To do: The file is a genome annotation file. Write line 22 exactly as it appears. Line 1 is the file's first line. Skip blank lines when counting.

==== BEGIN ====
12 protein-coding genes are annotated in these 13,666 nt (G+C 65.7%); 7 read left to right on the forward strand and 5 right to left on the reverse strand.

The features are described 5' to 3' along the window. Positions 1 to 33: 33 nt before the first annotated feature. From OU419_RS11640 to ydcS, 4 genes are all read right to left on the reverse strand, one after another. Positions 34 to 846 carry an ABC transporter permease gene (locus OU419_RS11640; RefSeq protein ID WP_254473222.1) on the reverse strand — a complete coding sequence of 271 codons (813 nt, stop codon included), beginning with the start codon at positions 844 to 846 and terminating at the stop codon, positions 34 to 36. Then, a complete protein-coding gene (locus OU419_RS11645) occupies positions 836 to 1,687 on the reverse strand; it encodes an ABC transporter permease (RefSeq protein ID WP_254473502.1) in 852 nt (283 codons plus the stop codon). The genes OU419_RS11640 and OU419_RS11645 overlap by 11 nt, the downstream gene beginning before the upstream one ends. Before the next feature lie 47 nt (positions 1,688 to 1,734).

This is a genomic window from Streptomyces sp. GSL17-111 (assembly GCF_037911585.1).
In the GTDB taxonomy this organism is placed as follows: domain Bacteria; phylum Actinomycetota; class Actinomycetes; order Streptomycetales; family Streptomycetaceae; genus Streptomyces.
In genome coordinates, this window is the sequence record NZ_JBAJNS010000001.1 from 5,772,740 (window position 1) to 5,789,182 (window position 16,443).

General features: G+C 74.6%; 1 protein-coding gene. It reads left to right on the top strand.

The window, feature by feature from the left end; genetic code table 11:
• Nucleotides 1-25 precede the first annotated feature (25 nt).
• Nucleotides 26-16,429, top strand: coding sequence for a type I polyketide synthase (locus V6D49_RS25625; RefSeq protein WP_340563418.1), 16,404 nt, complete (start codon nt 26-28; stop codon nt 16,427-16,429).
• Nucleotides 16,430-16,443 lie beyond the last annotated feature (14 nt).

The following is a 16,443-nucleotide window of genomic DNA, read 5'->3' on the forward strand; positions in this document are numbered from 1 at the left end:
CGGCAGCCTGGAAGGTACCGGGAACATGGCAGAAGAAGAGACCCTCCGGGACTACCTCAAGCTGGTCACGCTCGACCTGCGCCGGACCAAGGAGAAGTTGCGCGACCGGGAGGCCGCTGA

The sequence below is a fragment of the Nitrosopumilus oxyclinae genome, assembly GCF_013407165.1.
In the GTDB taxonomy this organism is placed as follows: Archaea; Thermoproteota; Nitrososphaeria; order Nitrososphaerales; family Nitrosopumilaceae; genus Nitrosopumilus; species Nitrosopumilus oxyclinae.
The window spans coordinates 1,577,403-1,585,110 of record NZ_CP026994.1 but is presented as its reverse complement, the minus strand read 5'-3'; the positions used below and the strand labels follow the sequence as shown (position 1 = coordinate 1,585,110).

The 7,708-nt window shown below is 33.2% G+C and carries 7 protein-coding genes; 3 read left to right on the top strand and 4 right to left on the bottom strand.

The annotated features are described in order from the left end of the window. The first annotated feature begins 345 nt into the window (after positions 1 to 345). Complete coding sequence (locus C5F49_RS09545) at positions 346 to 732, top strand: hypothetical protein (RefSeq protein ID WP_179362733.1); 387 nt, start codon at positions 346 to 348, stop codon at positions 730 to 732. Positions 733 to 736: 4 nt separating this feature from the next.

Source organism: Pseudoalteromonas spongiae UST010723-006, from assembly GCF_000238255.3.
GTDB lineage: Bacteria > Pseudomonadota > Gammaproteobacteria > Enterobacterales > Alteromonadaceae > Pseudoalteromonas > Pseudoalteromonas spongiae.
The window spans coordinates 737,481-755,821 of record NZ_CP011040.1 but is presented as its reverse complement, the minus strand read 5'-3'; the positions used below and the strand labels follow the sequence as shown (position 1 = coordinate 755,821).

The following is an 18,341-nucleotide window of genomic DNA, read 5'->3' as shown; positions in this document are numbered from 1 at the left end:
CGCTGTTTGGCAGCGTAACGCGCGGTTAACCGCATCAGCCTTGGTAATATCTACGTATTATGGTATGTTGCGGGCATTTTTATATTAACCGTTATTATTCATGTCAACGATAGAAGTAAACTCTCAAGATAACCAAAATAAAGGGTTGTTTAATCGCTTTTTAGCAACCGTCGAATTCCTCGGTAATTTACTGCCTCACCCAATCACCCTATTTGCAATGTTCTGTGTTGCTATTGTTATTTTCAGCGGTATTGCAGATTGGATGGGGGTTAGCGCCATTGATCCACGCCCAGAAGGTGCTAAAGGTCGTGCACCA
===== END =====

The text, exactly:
CGCTGTTTGGCAGCGTAACGCGCGGTTAACCGCATCAGCCTTGGTAATATCTACGTATTATGGTATGTTGCGGGCATTTTTATATTAACCGTTATTATTCATGTCAACGATAGAAGTAAACTCTCAAGATAACCAAAATAAAGGGTTGTTTAATCGCTTTTTAGCAACCGTCGAATTCCTCGGTAATTTACTGCCTCACCCAATCACCCTATTTGCAATGTTCTGTGTTGCTATTGTTATTTTCAGCGGTATTGCAGATTGGATGGGGGTTAGCGCCATTGATCCACGCCCAGAAGGTGCTAAAGGTCGTGCACCA